The role of trustee by the APSW should be temporary while seeking other service alternatives to assume the role of trustee for management of the person’s ODSP income support. It is recommended that this temporary trusteeship on the part of the APSW should not exceed six months, or as agreed to by the individual, the APSW and the service agency.

It is also recommended that service agencies seek legal advice on the duties, obligations and risks of the APSW, APSW agency or other agency staff assuming trusteeship for any individuals supported by an APSW program.

ODSP Policy Directive 10.2 provides guidance on the role of an ODSP trustee in managing a recipient's income support.


In the role of advocate, the APSW works with community-based services and agencies to:

  • Ensure, within the scope of the APSW’s mandate and authority, that the rights of the adult who has a developmental disability are acknowledged and respected, and
  • Inform the adult who has a developmental disability of their rights.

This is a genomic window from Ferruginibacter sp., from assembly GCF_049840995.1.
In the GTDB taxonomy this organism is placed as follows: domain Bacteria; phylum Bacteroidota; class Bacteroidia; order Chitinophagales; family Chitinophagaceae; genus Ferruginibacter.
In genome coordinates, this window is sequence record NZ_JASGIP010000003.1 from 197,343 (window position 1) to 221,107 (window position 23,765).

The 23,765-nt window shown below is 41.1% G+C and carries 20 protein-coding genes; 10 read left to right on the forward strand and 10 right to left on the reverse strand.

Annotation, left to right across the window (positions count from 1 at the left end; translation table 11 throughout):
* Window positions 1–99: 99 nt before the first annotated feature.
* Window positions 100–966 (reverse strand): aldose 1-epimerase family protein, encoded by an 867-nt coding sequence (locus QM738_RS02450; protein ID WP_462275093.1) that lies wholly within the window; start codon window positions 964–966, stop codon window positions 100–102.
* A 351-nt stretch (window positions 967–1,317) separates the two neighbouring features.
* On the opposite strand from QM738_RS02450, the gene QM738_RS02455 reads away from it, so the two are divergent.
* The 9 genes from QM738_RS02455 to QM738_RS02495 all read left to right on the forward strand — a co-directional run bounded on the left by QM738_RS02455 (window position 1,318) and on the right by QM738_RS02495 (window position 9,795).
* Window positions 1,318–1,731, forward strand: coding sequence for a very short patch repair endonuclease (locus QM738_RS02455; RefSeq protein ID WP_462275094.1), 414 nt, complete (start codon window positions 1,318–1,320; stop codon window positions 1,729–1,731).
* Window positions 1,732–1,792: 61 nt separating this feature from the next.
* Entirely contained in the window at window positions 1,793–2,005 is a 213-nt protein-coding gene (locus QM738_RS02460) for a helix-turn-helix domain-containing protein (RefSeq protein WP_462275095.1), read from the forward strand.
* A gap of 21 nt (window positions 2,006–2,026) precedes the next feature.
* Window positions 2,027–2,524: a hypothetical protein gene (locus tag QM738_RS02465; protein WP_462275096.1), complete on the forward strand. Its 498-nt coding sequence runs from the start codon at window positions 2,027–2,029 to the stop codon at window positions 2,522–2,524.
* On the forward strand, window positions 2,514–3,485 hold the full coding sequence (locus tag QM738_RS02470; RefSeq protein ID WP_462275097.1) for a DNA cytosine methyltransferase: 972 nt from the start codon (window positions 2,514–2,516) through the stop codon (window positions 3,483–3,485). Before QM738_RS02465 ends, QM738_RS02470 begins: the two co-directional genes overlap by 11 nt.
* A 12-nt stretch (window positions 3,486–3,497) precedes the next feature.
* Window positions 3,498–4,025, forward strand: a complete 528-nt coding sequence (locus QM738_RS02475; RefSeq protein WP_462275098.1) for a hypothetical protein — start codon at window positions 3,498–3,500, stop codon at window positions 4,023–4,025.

Before acting as an advocate, the APSW determines the level at which the individual who has a developmental disability understands a potentially harmful or complex situation and can speak on their own behalf. The following are broad examples to guide the APSW in advocating on behalf of individuals:

  • The adult who has a developmental disability has limited ability to make personal decisions or respond. For example, the individual may have been seriously exploited and their rights violated. In this instance, the APSW could intervene and communicate the situation to the appropriate authorities (e.g. police).
  • The adult who has a developmental disability may be aware of exploitation (by family, friends, employers, or landlord) but is unable to speak on their own behalf. The role of the APSW is to intervene and provide the individual with guidance on how to minimize their risk and avoid similar situations in the future and/or communicate the situation to the appropriate authorities.
  • The adult who has a developmental disability does not understand their rights or what action may be necessary when their rights have been violated. In these situations, the APSW could intervene to assist the individual with taking the appropriate action.